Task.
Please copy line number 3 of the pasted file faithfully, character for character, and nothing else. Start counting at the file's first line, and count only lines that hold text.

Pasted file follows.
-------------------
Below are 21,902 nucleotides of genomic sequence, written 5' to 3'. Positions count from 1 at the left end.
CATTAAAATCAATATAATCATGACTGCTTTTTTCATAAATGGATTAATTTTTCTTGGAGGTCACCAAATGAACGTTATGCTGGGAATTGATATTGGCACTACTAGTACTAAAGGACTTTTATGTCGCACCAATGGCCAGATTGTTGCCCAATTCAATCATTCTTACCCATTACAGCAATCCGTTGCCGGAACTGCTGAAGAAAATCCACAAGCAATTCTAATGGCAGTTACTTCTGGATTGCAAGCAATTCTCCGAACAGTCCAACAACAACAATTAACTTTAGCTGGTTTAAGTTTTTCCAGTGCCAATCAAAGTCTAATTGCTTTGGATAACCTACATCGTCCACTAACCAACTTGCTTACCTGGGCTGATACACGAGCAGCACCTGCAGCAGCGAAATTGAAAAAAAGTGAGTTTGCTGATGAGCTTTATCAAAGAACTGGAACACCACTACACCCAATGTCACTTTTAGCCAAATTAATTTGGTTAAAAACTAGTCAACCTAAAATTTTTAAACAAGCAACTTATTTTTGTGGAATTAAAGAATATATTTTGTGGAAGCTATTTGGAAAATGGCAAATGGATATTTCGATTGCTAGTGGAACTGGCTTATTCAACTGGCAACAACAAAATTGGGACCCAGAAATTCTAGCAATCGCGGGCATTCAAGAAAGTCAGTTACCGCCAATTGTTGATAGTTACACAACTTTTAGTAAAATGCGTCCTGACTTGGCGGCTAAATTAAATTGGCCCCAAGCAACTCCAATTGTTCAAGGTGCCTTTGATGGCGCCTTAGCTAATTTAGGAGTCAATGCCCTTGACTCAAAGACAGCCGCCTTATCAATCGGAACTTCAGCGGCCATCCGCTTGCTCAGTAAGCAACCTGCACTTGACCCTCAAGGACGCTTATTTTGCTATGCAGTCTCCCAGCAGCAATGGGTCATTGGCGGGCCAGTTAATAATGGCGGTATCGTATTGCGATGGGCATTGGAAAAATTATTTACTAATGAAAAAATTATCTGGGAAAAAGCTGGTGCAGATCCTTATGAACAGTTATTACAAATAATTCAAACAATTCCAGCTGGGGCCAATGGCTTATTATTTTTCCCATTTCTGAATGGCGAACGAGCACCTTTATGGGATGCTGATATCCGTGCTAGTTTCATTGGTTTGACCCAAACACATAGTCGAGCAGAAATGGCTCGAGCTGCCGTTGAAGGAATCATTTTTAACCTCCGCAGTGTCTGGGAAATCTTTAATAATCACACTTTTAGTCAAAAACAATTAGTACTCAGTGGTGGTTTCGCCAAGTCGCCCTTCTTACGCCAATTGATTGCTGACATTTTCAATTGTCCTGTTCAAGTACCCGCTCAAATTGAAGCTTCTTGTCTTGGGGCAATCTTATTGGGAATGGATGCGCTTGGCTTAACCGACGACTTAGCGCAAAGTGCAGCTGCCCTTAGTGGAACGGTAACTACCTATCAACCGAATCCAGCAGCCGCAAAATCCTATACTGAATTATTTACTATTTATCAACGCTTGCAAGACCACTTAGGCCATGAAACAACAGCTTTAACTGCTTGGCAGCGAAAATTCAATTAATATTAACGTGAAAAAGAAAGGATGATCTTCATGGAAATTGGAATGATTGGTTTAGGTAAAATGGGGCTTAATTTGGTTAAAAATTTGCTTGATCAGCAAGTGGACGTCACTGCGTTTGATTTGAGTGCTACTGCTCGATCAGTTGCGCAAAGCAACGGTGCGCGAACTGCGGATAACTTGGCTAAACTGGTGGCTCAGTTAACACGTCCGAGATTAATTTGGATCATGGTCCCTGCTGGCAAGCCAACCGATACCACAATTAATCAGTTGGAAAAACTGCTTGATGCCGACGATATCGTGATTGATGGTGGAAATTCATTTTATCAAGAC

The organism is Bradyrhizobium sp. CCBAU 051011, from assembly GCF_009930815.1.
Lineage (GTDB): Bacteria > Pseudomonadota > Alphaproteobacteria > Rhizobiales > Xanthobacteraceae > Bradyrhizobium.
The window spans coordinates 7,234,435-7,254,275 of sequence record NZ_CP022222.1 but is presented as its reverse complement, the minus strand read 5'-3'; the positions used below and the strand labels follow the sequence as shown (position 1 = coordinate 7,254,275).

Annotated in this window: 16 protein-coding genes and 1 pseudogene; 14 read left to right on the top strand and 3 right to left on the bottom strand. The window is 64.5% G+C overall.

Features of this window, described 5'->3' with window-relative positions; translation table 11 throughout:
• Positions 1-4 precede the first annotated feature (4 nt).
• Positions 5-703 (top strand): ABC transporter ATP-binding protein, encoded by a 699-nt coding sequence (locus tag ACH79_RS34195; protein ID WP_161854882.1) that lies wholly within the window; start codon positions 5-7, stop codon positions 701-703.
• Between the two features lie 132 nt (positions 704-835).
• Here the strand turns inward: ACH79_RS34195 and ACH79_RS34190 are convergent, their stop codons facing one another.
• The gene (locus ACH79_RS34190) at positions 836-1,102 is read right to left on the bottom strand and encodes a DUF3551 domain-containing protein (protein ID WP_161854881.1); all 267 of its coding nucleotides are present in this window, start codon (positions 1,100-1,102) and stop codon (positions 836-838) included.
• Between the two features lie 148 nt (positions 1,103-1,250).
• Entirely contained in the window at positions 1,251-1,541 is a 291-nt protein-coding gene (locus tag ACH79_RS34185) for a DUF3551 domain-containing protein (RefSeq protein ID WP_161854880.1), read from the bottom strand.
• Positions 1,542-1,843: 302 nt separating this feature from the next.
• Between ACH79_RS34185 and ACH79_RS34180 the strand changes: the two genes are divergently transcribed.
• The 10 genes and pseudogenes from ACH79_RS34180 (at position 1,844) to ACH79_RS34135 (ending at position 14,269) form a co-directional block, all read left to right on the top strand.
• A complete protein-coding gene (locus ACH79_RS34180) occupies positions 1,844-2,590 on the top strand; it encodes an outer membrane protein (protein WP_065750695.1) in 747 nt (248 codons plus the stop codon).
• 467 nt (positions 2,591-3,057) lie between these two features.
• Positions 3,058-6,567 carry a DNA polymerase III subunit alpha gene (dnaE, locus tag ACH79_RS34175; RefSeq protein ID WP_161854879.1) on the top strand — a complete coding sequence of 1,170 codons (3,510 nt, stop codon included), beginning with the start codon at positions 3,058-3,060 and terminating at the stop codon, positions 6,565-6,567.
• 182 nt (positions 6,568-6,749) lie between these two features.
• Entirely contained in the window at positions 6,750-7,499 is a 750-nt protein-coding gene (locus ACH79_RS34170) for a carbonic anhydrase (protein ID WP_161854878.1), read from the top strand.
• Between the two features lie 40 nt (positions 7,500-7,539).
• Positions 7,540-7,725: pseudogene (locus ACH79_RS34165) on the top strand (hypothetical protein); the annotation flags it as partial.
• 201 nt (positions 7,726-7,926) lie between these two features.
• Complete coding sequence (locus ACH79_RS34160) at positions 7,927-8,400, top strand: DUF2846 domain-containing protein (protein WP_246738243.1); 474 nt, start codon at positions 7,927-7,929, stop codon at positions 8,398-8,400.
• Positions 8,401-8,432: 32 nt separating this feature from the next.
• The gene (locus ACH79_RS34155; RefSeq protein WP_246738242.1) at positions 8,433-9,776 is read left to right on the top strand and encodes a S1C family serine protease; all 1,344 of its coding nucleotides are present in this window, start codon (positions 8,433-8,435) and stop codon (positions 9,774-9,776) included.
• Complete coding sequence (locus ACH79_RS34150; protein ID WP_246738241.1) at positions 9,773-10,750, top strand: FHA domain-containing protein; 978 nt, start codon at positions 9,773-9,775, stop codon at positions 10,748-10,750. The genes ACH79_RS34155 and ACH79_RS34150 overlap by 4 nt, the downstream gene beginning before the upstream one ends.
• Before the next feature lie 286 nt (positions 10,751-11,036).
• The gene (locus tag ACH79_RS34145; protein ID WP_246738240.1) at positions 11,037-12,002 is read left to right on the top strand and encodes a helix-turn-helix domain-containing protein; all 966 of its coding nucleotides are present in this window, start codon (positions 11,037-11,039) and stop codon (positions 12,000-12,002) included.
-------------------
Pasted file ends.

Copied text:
The organism is Bradyrhizobium sp. CCBAU 051011, from assembly GCF_009930815.1.